In the same year he published a reply to the reviewers of this book.
- 'How to Preserve Health on the Gold Coast,' 8vo, Lond. 1874.
- 'The Conyersation of a Soul with God's Theodicy,' 8vo, Lond. 1877.
- 'Moral Second Education for the Irish People versus Ultramontanist Instilment,' 8vo, Lond. 1879.
- 'Etiology of Tubercle, with Comments on Dr. R. Koch's Bacilli,' 6vo. Lond. 1882.
- 'The Air-Cure of Tubercular Consumption as conducted at Davos and the Engadine,' 8vo, Lond. 1883.
He also wrote on 'Cholera and its Arrest by Dilute Acids' (two treatises), and on 'The Open-Air Treatment of Fever.' From the Greek he translated the 'Meditations' of the Emperor Marcus Aurelius Antoninus, together with the 'Manual' of Epictetus, 12mo, 1844. He left extensive manuscript works on philology and insanity.
[Belfast News Letter, 27 May 1886. p. 8; Lancet, 5 June 1886. p. 1098; British Medical Journal, 5 June 1886, p. 1080: Medical History for 1886; Brit. Mm. Cat.]
McCORMICK, CHARLES (1755?–1807), historian and biographer, born about 1755, was son of Charles McCormick of Rathkeal, near Limerick, gentleman. He kept his terms as a student of the Middle Temple, London. On 18 July 1783 he matriculated at Oxford as a member of St. Mary Hall, and on 18 June 1794 he graduated B.C.L. He abandoned law for literature, and died in London 20 July 1807, so poor that an appeal was made to the public on behalf of his widow.
His works are:
- 'The History of England, from the Death of George the Second to the Peace of 1783. Designed as by Continuation to Hume and Smollett,' 3 vols. Lond. n.d. 12mo.
- 'The Secret History of the Court and Reign of Charles the Second, by a Member of his Privy Council … with Notes and a Supplement by the Editor,' 2 vols. Lond. 1792, 8vo.
- 'Memoirs of …, Edmund Burke; or an impartial Review of his Private Life, his Public conduct, &c., interspersed with … Extracts from his Secret Correspondence with some of the most distinguished characters in Europe,' Lond. 1797, 2nd edit. 1798, 4to, 'a disgraceful piece of party virulence' (Lowndes).
- 'Light Reading at Leisure Hours' [anon.]. Lond. 1805, 12mo.
- A continuation of Rapin's History of England.
He is said to have left collections in manuscript for a history of Ireland.
His portrait, has been engraved by Ridley from a painting by Corbould,
[Gent. Mag, 1807. pp. 889, 973; Evans's Cat. of Engraved Portraits. n. 18634; Watts Bibl. Brit.; Lowndes's Bibl. Man. (Bohn), p. 1434; Cm. of Oxford Graduates, 1851, p. 428; Foster's Alumni Oxon. iii. 890.]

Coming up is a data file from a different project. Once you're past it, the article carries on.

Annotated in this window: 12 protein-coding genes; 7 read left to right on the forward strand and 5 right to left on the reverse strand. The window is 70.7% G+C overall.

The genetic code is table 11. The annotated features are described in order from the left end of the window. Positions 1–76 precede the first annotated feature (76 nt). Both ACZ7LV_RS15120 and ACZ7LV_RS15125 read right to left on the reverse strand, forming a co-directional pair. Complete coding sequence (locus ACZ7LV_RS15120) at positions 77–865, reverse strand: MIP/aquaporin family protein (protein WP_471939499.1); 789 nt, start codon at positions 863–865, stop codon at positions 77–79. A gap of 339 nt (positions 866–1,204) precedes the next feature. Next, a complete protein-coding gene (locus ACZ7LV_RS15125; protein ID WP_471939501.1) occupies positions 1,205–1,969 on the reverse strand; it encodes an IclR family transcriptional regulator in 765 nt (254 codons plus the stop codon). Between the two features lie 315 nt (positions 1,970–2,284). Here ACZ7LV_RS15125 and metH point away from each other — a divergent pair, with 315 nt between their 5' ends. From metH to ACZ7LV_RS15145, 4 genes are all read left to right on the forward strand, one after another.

MACCORMICK, JOSEPH (1733–1799), Scottish divine, son of John Maccormick, a minister at St. Andrews, was born in that town 22 Jan. 1733. He graduated M.A. at St. Andrews University in 1750 and was granted a bursary in theology from the university exchequer in the same year. After serving for some years as tutor in the Hepburn family he entered in 1756 upon trials before the presbytery of Dalkeith; this body found itself unable to overlook Maccormick's attendance at a theatre, but it gave him a testimonial to the presbytery of Edinburgh, by which he was licensed 30 March 1757, and ordained minister of Kilmany 17 April 1758. He was presented by Robert Hepburn of Bands to the living of Temple in 1760, and while there had the degree of D.D. conferred upon him by his university of St. Andrews. Transferred to Prestonpans, through the favour of Janet, countess of Hyndford, in 1771, he edited there 'The State Papers and Letters addressed to [his grand-uncle] William Carstarea … to which is prefixed the Life of William Caratares,' 4to, Edinburgh, 1774, The valuable documents included in this collection had come into the bands of Charles Macky, professor of civil history in the university of Edinburgh, OS trustee to Mrs. Carstares,' by him they were entrusted to Maccormick, who also received from Macky some materials for the 'Life.' Prefixed to the 'Letters' are memoirs of the correspondents taken from the manuscript of 'The Characters of the Court of Great Britain,' in the Earl of Hyndford's library [see Macky, John]. In May 1782 Maccormick was elected moderator of the general assembly, and in the following July was presented by George III to the charge of St. Leonards in his native presbytery, in conjunction with the principality of the United College of St. Andrews, he was appointed one of the deans of the Chapel Royal on 19 July 1788, and died at Edinburgh on 17 June 1799. He married, on 7 May 1770, Mary (d. 1822), daughter of Joseph Simson, a Bristol merchant. The only son, Joseph, became an advocate, while of the three daughters, the youngest, Elizabeth, married the Rev. William Ferrie, professor at St. Andrews and author of a 'Life of Rev. Colin Carslaires.'
Maccormick's own 'Life' of his grand-uncle, which has been extensively used by Kippis and by subsequent biographers of the secre-